Easter 5 C: Questions About Love

Dear Partner in Preaching, I am posting this reflection on this week’s readings incredibly late and for that I’m very sorry. I hadn’t forgotten. It was just one of those weeks, and each day as I thought about writing you I then had a variety of things – some planned, some unplanned – crop up and make it difficult to write. And because this week hasn’t yet ended, I’m going to keep my comments on Jesus’ command to love in this week’s readings quite brief. In fact, I’m going to simply pose a series of related questions, and whether you want to ask them of your parishioners or simply ponder them yourself, I hope they’re...

Lent 4 C: The Prodigal God

Luke 15:1-3, 11b-32 Dear Partner in Preaching, I found our exchange in the comments last week kind of fascinating. You probably don’t read the comments, so I’ll recap briefly. The exchange centered on how we understand the cross and was prompted by a statement I made that “the cross is not about punishment for sin.” Several folks questioned that, referencing Anselm’s substitutionary theory of atonement and the attendant Scriptural passages associated with it. I’ll say up front that I appreciated the conversation and the spirit in which we engaged. And I want also to say that Anselm’s view – echoed later by Thomas Aquinas,...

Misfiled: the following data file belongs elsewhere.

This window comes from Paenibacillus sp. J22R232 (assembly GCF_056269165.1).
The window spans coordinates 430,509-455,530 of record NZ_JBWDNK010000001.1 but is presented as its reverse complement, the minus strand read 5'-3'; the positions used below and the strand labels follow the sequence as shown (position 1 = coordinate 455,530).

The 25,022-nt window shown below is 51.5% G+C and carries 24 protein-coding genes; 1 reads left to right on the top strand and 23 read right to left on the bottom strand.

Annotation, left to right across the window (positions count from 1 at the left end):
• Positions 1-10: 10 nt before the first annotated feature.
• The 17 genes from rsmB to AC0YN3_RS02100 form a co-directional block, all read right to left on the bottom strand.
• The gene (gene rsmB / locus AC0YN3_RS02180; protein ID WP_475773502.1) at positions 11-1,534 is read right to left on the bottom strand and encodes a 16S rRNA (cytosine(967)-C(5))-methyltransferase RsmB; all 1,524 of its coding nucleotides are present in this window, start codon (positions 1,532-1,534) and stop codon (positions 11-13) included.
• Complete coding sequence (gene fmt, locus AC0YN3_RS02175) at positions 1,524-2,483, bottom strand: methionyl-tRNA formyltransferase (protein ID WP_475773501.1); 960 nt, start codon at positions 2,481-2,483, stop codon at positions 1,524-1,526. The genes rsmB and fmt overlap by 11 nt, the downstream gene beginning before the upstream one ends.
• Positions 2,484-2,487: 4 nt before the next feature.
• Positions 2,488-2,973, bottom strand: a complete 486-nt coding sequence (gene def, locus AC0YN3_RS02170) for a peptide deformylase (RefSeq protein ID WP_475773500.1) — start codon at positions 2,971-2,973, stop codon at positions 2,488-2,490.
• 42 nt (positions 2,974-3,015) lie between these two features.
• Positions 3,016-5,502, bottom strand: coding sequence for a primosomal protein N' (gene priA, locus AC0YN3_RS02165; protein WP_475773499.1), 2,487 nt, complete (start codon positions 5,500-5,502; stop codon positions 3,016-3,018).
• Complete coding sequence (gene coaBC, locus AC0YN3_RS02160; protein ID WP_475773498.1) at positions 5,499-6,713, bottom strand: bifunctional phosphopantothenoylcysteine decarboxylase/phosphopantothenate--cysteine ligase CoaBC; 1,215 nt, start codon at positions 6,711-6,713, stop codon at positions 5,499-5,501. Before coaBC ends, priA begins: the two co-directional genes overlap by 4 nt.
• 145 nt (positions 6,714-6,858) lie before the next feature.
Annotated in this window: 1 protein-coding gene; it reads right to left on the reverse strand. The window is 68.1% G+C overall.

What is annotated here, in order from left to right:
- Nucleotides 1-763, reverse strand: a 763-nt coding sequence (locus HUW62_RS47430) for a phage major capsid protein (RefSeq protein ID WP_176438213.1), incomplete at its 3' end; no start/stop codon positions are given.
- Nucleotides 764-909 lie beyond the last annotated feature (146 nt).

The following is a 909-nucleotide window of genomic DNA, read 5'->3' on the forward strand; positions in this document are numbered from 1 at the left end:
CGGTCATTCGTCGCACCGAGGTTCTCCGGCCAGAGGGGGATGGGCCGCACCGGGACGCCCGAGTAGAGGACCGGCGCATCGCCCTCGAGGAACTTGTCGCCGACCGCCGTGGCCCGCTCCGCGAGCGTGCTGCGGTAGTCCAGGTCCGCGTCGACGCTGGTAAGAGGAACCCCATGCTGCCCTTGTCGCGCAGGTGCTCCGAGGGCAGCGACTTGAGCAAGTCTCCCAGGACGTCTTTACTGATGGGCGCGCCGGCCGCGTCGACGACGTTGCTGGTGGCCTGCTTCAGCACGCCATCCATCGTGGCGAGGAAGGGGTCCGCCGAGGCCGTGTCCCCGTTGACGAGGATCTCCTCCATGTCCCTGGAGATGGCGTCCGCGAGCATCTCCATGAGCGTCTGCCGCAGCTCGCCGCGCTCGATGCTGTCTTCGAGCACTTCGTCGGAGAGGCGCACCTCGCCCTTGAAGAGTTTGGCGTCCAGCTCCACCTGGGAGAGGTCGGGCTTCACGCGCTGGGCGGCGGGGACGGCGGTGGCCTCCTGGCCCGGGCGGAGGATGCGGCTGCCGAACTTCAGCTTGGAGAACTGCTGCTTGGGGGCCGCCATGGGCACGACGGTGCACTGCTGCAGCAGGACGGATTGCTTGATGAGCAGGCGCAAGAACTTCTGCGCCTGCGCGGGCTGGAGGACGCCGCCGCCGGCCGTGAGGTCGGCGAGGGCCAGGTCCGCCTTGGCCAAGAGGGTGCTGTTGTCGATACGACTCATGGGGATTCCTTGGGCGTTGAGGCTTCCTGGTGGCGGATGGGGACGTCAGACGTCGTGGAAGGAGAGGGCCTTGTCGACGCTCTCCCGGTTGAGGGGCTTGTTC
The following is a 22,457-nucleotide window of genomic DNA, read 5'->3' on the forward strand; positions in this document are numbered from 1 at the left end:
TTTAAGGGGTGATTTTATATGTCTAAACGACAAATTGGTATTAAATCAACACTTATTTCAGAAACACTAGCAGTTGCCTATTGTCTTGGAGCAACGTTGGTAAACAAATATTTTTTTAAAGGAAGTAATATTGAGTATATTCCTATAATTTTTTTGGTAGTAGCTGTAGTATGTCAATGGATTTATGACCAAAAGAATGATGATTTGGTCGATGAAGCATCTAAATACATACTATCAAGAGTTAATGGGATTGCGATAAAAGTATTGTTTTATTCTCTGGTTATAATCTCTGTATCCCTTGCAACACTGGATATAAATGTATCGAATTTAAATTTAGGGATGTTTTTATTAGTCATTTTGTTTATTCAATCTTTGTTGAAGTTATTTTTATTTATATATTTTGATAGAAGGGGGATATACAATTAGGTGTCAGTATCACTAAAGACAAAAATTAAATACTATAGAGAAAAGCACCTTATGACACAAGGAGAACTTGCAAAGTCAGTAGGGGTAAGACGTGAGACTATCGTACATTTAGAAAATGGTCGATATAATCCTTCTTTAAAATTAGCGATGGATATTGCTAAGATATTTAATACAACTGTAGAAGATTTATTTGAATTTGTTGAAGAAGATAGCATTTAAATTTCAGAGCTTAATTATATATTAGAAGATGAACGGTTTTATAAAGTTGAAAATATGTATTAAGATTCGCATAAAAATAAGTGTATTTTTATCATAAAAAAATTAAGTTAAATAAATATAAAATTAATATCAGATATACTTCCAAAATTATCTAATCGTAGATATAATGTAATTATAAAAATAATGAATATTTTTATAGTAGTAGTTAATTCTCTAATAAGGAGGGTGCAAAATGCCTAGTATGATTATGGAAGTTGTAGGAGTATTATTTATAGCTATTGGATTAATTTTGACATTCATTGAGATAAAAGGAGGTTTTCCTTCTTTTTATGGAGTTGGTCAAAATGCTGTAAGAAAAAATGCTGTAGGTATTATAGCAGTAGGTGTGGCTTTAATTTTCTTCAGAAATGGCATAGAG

Lent 3 C: Suffering, the Cross, and the Promise of...

Luke 13:1-9 Dear Working Preacher, This passage is rife with both promise and peril. The promise is to address one of the persistent questions many of our people have: why is there so much suffering in the world? Or, put more theologically, is suffering connected to our behavior? Does God cause suffering? Is suffering or calamity a form on punishment? These are questions usually asked in moments of extreme suffering and loss and they are as poignant as they are important. And this week we have a chance to address them more reflectively than we can when asked in the emergency room or hospice center – that’s the promise of this week’s...

John 19:30

When Jesus had received the wine, he said, “It is finished.” Then he bowed his head and gave up his spirit. After Jesus received the wine offered him on a hyssop branch, pulling together the two major strands of Israel’s story, he says words that, in my humble opinion ☺, are translated...

John 19:19-22

Pilate also had an inscription written and put on the cross. It read, “Jesus of Nazareth, the King of the Jews.” Many of the Jews read this inscription, because the place where Jesus was crucified was near the city; and it was written in Hebrew, in Latin, and in Greek. Then the chief...